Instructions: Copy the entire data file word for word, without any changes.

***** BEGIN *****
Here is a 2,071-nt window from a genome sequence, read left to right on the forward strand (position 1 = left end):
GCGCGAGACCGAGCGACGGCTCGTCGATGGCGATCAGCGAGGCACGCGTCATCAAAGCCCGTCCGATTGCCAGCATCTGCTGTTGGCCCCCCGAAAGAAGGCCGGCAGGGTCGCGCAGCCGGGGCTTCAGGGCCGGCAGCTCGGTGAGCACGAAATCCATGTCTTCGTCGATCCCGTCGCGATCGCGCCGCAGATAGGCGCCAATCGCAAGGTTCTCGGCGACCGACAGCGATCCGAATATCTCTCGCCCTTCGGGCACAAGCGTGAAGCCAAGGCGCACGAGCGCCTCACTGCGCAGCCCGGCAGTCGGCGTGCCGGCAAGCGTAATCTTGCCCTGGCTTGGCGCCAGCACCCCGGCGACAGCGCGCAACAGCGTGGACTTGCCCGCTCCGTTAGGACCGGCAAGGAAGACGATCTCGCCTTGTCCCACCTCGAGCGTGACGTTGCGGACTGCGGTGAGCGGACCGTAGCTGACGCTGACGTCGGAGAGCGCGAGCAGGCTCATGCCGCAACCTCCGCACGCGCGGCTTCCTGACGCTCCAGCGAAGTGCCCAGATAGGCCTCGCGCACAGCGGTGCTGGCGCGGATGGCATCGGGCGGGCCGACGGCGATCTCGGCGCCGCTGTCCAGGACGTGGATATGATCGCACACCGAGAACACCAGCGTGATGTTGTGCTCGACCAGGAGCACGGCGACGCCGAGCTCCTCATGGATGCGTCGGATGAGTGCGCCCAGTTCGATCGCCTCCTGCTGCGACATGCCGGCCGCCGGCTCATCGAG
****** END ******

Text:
Here is a 2,071-nt window from a genome sequence, read left to right on the forward strand (position 1 = left end):
GCGCGAGACCGAGCGACGGCTCGTCGATGGCGATCAGCGAGGCACGCGTCATCAAAGCCCGTCCGATTGCCAGCATCTGCTGTTGGCCCCCCGAAAGAAGGCCGGCAGGGTCGCGCAGCCGGGGCTTCAGGGCCGGCAGCTCGGTGAGCACGAAATCCATGTCTTCGTCGATCCCGTCGCGATCGCGCCGCAGATAGGCGCCAATCGCAAGGTTCTCGGCGACCGACAGCGATCCGAATATCTCTCGCCCTTCGGGCACAAGCGTGAAGCCAAGGCGCACGAGCGCCTCACTGCGCAGCCCGGCAGTCGGCGTGCCGGCAAGCGTAATCTTGCCCTGGCTTGGCGCCAGCACCCCGGCGACAGCGCGCAACAGCGTGGACTTGCCCGCTCCGTTAGGACCGGCAAGGAAGACGATCTCGCCTTGTCCCACCTCGAGCGTGACGTTGCGGACTGCGGTGAGCGGACCGTAGCTGACGCTGACGTCGGAGAGCGCGAGCAGGCTCATGCCGCAACCTCCGCACGCGCGGCTTCCTGACGCTCCAGCGAAGTGCCCAGATAGGCCTCGCGCACAGCGGTGCTGGCGCGGATGGCATCGGGCGGGCCGACGGCGATCTCGGCGCCGCTGTCCAGGACGTGGATATGATCGCACACCGAGAACACCAGCGTGATGTTGTGCTCGACCAGGAGCACGGCGACGCCGAGCTCCTCATGGATGCGTCGGATGAGTGCGCCCAGTTCGATCGCCTCCTGCTGCGACATGCCGGCCGCCGGCTCATCGAG